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Fresno, California

Fresno, California
Coordinates: 36.74778°N -119.7725
City of Fresno

36°44′52″N 119°46′21″W / 119.7725°W / 36.74778;
- City Manager - City Treasurer / Finance Director - City Clerk Area - City - Land - Water Elevation

Mike Dages Lee Brand Henry T Perea Andrew T. Souza Karen M. Bradley, CPA

Rebecca E. Klisch 104.8 sq mi (271.4 km2) 104.4 sq mi (183.3 km2) 0.4 sq mi (1.1 km2) 296 ft (90 m)

Population (2007)[1][2] 500,017 - City 4,097.9/sq mi (1,582.2/km2) - Density 1,002,846 - Metro Time zone - Summer (DST) ZIP code PST (UTC-8) PDT (UTC-7) 93650, 93701-93712, 93714-93718, 93720-93730, 93740-93741, 93744-93745, 93747, 93750, 93755, 93760-93761, 93764-93765, 93771-93780, 93784, 93786, 93790-93794, 93844, 93888 559 06-27000[3] 0277606[4] www.fresno.gov

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Nickname(s): Fresno, The All America City, Raisin Capitol of the World, The 559, No-Town, The No, Nickle Nickle Area code(s) Nine, the no-no FIPS code GNIS feature ID Website

Fresno (pronounced /ˈfrɛzno/ "FREZZ-no", Spanish for ash tree) is a city in California, USA, the county seat of Fresno County, and the largest inland city in the state. Fresno is located in Central California between Los Angeles and San Francisco. Fresno had an estimated population of 495,913 as of January 1, 2009, making it the fifth-largest city in Location in the state of California California, and the largest inland (nonCoordinates: 36°44′52″N 119°46′21″W / 36.74778°N coastal) city the State.[5] It is located in the 119.7725°W / 36.74778; -119.7725 center of the expansive San Joaquin Valley in the Central Valley, approximately 200 miles United States Country (322 km) north of Los Angeles, and 170 miles California State (274 km) south of the state capital, SacraFresno County mento. The city is the cultural and economic Government center of the Fresno-Clovis metropolitan Mayor Ashley Swearengin - City Council area. Fresno is the second-largest metropolitBlong Xiong an area in the Central Valley with a populaAndreas Borgeas Cynthia Sterling tion of 1,002,046, after Sacramento. The Larry Westerlund name Fresno is the Spanish-language word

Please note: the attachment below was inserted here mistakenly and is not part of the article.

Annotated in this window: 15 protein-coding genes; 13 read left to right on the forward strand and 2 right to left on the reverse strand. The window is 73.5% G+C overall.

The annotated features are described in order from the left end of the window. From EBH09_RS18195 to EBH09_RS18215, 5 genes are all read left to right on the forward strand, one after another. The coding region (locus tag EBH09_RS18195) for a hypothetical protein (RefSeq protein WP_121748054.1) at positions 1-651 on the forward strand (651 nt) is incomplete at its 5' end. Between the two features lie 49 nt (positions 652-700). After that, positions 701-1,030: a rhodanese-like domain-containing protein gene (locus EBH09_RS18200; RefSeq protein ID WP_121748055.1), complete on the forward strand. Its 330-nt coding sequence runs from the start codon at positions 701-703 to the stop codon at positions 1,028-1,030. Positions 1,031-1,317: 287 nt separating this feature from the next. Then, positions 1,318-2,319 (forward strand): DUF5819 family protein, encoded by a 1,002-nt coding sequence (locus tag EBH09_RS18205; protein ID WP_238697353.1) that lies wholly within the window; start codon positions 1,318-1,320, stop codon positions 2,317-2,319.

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for the ash tree and an Ash leaf is featured on its flag.

Fresno, California

City Council
City council is made up of seven members, elected by district: • District 1 (west-central) - Blong Xiong • District 2 (northwest) - Andreas Borgeas • District 3 (southwest) - Cynthia Sterling (Council President) • District 4 (east-central) - Larry Westerlund • District 5 (southeast) - Mike Dages • District 6 (northeast) - Lee Brand • District 7 (central) - Henry T. Perea

Government
Fresno has a modified strong-mayor form of local government and seven City Council members (Legislative branch) elected for no more than two 4-year terms. The City council and the mayor are non-partisan, not affiliated with any political party. Alan Autry was first elected in November 2000, re-elected on March 2, 2004, and served until January 2009. Ashley Swearengin was sworn in as Mayor on the 6th of January, 2009.